Before Birth



Arthur Szyk, 1932 The Statute of Kalisz: Dedication Page to Casimir the Great of Poland. Paris

The Statute of Kalisz grants civil and religious privileges to Jews in Poland.

The General Charter of Jewish Liberties, known as the Statute of Kalisz was issued by Boleslaw the Pious, September 8, 1264 and was ratified by Casimir III the Great of Poland in 1334. The Statute granted wide-ranging and unprecedented legal rights to the Jews of Poland. Justice for all was the guiding principle behind the Statute; which covered all aspects of Jewish life. It gave Jews freedom of worship, and the right to trade and travel.

Arthur Szyk reminded both Poles and Jews in the 20th century of this historic precedent through his seminal work the Statute of Kalisz (published in 1932).


Arthur Szyk, 1923. Ad Majorem Dei Gloriam (1 of 3). Paris

The Spanish Inquisition persecutes, expels or kills thousands based on their religious beliefs.

The Spanish Inquisition began in 1478, intensifying in 1492 after royal decrees ordered Jews and Muslims to convert to Catholicism or leave the country. Many Jews were persecuted, expelled, or killed for their maintaining their faith.

Part of a triptych, Ad Majorem Dei Gloriam (1 of 3) represents Szyk’s first examination of the persecution of the Jews through the ages. Painted more than a decade before the unimaginable nightmare of the Holocaust and World War II, the image depicts three medieval Jews about to be burnt at the stake, as part of the Spanish Inquisition.


Noël Le Mire (Engraver), 1773 Allegory of the First Partition of Poland.

The First Partition of Poland.

To understand Arthur Szyk devotion to Poland,  it is necessary to call attention to its history. In February 1772 Prussia, Russia, and Austria sign an agreement to take over parts of Poland,  30% of its lands and over half its population are lost.

Noël Le Mire’s allegorical engraving shows Catherine II of Russia, Joseph II of Austria, and Frederick the Great of Prussia fighting over the division of Poland (image source).


Arthur Szyk, 1939 Tadeusz Koscuiszko from The Glorious Days of the Polish – American Fraternity. Krakow
The Second Partition of Poland.
Tadeusz Kosciuszko (1746–1817), a member of the Polish nobility, traveled to America and became an engineer and military officer in the Continental Army during the American Revolution. Arthur Szyk celebrated Kosciuszko’s heroic efforts in his work The Glorious Days of the Polish-American Fraternity.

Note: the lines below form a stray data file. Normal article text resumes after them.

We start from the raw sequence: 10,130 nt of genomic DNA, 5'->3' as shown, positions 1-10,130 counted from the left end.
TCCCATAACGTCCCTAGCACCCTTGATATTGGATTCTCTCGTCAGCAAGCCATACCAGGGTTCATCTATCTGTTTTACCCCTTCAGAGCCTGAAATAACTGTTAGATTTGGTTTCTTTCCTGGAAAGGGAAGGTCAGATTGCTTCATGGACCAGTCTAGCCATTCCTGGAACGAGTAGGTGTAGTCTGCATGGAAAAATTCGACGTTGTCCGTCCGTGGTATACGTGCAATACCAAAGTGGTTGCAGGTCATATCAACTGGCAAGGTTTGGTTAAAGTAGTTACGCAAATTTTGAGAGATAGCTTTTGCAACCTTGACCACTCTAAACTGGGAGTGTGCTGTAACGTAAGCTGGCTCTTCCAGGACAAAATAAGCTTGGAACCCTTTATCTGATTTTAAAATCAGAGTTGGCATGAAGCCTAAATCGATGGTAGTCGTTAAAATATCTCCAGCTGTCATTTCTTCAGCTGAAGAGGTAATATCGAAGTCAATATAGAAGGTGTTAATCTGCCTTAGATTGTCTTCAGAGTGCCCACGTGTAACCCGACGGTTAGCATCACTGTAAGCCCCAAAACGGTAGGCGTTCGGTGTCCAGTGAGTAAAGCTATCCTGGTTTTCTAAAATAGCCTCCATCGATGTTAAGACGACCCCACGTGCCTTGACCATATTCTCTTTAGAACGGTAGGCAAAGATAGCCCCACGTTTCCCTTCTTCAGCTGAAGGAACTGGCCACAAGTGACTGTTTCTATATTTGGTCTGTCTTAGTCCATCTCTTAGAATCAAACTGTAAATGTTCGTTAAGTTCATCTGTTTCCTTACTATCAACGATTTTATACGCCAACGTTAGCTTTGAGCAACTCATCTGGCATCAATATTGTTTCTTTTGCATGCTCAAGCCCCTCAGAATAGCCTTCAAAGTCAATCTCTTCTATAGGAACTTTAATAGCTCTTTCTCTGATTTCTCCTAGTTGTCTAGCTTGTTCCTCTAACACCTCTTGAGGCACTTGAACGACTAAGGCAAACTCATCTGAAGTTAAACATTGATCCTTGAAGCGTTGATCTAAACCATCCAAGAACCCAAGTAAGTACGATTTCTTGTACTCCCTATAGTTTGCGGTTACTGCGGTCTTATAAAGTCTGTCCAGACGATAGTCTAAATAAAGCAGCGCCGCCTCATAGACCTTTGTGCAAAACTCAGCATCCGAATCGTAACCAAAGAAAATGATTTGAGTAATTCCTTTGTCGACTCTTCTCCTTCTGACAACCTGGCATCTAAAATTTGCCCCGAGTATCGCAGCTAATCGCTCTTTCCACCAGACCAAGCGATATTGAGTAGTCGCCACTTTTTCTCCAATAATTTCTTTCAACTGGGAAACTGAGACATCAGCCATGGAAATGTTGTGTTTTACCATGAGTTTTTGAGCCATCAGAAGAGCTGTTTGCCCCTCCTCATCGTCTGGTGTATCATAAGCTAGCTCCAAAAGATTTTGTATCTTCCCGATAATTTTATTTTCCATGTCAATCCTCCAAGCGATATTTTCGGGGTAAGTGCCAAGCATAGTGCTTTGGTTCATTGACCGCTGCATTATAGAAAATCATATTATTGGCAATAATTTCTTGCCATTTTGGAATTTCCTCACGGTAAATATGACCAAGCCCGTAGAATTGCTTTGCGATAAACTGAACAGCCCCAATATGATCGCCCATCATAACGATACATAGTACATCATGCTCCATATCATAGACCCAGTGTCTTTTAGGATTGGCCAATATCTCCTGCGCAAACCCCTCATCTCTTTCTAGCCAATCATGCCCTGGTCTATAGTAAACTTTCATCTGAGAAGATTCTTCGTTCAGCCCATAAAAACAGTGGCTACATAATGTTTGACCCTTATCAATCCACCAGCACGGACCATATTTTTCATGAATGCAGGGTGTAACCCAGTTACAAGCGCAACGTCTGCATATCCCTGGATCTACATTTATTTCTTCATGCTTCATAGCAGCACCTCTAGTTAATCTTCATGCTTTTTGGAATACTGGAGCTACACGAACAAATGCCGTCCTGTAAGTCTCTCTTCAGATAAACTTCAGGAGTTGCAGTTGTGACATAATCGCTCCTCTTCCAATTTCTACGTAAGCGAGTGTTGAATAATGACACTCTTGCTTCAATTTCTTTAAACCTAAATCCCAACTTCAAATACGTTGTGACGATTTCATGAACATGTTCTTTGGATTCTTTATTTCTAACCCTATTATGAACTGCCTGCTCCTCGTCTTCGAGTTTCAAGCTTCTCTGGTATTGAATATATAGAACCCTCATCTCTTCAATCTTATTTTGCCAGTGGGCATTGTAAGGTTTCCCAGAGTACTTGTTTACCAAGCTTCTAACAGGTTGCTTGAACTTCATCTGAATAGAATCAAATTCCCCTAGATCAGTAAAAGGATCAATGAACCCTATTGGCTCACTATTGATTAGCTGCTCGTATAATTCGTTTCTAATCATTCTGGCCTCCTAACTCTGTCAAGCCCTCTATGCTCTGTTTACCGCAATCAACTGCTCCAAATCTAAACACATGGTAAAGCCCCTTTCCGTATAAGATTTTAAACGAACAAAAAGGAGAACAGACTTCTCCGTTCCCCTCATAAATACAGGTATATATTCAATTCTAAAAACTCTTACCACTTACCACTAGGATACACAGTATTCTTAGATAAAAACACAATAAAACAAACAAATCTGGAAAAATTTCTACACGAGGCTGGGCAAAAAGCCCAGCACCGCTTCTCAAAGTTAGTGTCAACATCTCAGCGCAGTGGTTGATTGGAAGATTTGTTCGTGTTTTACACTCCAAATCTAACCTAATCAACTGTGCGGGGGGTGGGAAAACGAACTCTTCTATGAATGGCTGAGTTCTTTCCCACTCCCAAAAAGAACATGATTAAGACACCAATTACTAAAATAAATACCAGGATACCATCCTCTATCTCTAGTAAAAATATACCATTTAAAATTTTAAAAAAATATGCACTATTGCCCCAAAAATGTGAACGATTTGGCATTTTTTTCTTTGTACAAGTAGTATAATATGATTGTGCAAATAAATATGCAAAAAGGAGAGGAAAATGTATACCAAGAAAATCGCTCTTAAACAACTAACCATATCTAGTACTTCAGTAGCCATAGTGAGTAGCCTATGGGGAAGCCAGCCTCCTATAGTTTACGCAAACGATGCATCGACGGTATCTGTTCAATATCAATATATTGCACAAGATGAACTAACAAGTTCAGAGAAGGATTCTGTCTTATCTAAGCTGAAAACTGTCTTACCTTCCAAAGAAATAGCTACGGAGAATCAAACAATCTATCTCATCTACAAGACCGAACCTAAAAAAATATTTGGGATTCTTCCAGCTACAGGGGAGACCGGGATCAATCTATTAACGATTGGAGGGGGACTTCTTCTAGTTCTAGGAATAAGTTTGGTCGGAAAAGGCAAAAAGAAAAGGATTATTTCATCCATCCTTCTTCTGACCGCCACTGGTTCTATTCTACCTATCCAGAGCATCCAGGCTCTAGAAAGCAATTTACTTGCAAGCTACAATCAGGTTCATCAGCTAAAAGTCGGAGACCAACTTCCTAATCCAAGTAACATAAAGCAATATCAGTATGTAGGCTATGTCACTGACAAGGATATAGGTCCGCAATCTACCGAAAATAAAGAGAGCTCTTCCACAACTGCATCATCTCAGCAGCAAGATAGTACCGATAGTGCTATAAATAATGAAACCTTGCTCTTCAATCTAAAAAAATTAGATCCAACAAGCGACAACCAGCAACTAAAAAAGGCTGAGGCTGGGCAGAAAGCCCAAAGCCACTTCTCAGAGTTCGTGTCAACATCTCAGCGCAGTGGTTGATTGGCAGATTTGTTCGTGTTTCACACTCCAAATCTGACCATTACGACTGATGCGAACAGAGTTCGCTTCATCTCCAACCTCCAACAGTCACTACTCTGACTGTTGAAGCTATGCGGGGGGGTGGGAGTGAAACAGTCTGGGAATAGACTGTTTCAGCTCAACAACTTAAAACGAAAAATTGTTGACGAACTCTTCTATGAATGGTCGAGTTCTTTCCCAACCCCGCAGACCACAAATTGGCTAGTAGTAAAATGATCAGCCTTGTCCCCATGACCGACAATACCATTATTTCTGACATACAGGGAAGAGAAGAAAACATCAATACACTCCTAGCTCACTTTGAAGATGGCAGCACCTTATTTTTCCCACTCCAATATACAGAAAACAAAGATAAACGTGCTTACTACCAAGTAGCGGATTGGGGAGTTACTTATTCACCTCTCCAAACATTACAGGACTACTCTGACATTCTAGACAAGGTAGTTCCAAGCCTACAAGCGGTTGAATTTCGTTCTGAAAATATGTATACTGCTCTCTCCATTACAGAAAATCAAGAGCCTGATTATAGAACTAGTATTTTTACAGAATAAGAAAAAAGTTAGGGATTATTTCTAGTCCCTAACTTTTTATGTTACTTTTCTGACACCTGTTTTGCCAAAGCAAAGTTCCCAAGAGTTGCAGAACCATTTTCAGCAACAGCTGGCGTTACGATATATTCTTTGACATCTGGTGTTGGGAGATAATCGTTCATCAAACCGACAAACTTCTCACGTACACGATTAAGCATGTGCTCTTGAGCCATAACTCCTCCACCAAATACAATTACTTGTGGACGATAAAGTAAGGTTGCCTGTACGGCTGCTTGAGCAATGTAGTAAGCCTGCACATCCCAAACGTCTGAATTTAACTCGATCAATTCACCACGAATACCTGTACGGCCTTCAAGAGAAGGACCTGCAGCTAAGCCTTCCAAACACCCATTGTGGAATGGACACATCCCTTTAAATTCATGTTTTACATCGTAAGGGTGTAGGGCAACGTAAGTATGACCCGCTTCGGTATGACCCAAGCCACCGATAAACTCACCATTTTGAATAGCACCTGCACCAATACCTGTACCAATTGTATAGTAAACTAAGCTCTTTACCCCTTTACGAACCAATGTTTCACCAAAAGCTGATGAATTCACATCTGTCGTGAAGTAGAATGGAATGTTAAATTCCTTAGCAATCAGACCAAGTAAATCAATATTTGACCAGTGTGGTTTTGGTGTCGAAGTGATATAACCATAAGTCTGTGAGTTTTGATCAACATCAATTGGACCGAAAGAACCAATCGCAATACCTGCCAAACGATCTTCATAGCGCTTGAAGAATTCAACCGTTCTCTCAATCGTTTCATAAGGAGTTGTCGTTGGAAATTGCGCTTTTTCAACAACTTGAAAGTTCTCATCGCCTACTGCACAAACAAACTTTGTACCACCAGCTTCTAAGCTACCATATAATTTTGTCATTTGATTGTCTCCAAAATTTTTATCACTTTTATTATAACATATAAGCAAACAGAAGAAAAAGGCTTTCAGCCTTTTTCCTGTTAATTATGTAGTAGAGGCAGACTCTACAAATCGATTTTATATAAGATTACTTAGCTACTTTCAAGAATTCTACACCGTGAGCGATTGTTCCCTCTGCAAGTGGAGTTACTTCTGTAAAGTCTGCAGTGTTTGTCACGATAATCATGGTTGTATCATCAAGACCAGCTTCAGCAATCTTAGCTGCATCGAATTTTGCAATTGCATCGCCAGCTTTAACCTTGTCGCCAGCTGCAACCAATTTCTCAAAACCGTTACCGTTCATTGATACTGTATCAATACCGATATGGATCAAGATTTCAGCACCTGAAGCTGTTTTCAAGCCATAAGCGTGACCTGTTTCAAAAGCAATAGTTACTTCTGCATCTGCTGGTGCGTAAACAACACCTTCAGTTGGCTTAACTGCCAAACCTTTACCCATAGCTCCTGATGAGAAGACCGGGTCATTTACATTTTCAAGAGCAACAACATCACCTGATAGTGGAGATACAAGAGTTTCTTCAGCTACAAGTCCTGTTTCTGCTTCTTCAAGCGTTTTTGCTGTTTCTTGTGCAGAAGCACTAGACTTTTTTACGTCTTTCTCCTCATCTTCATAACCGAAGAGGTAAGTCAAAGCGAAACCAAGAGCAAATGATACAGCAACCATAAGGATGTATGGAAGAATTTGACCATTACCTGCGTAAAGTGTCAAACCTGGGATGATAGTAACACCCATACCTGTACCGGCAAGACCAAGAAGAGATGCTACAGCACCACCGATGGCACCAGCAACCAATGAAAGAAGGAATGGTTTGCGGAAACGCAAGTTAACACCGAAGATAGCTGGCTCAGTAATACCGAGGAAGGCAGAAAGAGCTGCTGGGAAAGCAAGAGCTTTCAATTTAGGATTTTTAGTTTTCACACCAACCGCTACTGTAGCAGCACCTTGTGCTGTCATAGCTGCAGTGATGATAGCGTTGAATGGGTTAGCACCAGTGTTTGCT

In 1793, the Second Partition of Poland further divided the country between Prussia, Russia and Austria. When the Russian and Prussian governments moved to disband the Polish army, Koscuiszko returned to Poland and led an uprising. He mobilized the Polish population, whle simultaneously establishing the first Jewish Legion in modern times. He personally lead an infantry charge of peasant volunteers, while calling for better working conditions and civil rights for the peasants. After early victories, the uprising was soon crushed by the Prussian and Russian armies, resulting in the Third Partition of Poland.




Map showing the Partitions of Poland.

The Third Partition of Poland.

In 1795, as part of the Third Partition, Poland was divided between Prussia, Russia and Austria. Lódź (Szyk’s birthplace) becomes part of Prussia.





Arthur Szyk, 1939. Mermaid and Sword: Symbol of Warsaw. London

Napoleon establishes the Duchy of Warsaw.

Napoleon Bonaparte brings about the end of the third partition of Poland with the establishment of the Duchy of Warsaw.

The Warsaw Mermaid, Syrenka, is usually depicted with a double tail and armed with a sword and shield. Her weapons emphasize the defensive character of the city and her fishtail symbolizes its location on the river, flowing to the sea and connecting Warsaw to the wider world.

While Mermaid and Sword: Symbol of Warsaw refers to the struggle to liberate Poland from the Nazi occupation during World War II, it demonstrates Szyk’s immense pride in his Polish heritage, and his deep awareness of his country’s ongoing fight for independence. He believed the Poles had been early champions of supporting the rights and equality of all citizens, regardless of religion or ethnic background. Here he portrays the Mermaid of Warsaw holding the Polish Eagle shield in one hand and a bloody sword in the other. Before her stands a Polish officer ready with bayonet and rifle.




Map showing absorption of Poland by Russia.

Poland becomes part of Russia.

After Napoleon’s defeat and surrender in 1815, Russia absorbed Poland according to the terms of the Vienna Congress. Lódź (Szyk’s birthplace), located to the west of Warsaw, remains part of Russia until the end of World War I.




Arthur Szyk, 1923. Ad Majorem Dei Gloriam (3 of 3). Paris

The word “pogrom” is coined in reference to anti-Jewish riots in Russia in the 19th century.

In this, the final image of the Ad Majorem triptych, Arthur Szyk continues the triptych’s portrayal of Jewish persecution. A small European village, with a synagogue in the background, is the scene of an all-too-common anti-Semitic atrocity. This image of a brutal pogrom depicts a religious Jew fleeing with the Torah while a Russian soldier tries to hack him with a saber. A bearded elder will soon be killed by a Cossack’s knife.

Explore Arthur Szyk's life and times through his art